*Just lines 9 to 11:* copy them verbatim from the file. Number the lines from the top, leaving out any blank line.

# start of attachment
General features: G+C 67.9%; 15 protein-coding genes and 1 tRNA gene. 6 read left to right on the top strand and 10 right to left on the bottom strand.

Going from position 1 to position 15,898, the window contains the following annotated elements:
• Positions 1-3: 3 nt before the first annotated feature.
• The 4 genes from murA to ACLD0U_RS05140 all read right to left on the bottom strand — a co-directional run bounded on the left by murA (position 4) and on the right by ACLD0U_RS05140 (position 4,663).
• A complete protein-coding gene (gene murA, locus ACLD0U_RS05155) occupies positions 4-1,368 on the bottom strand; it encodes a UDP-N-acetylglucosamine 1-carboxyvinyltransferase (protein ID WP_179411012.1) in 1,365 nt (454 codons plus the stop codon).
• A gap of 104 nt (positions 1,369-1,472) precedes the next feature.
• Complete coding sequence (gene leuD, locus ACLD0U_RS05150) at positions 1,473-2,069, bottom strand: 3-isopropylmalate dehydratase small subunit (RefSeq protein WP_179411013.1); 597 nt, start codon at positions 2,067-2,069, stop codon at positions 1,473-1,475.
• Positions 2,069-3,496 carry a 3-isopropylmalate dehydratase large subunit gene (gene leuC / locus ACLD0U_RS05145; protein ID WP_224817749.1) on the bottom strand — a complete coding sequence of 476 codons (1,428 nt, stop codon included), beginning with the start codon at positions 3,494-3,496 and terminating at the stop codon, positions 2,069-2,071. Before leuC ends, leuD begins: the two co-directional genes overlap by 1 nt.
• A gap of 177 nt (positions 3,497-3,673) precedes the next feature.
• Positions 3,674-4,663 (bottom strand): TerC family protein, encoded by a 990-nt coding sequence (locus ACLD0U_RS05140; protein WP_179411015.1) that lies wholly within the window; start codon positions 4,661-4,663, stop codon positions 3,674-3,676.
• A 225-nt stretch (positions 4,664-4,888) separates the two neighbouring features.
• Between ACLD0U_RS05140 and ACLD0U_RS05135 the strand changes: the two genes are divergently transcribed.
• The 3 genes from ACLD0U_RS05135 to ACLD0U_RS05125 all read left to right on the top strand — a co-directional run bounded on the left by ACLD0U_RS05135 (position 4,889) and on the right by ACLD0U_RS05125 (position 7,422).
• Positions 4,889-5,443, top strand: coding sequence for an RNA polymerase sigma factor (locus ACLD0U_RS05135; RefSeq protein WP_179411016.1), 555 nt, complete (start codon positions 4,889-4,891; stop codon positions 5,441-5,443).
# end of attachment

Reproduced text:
• A gap of 177 nt (positions 3,497-3,673) precedes the next feature.
• Positions 3,674-4,663 (bottom strand): TerC family protein, encoded by a 990-nt coding sequence (locus ACLD0U_RS05140; protein WP_179411015.1) that lies wholly within the window; start codon positions 4,661-4,663, stop codon positions 3,674-3,676.
• A 225-nt stretch (positions 4,664-4,888) separates the two neighbouring features.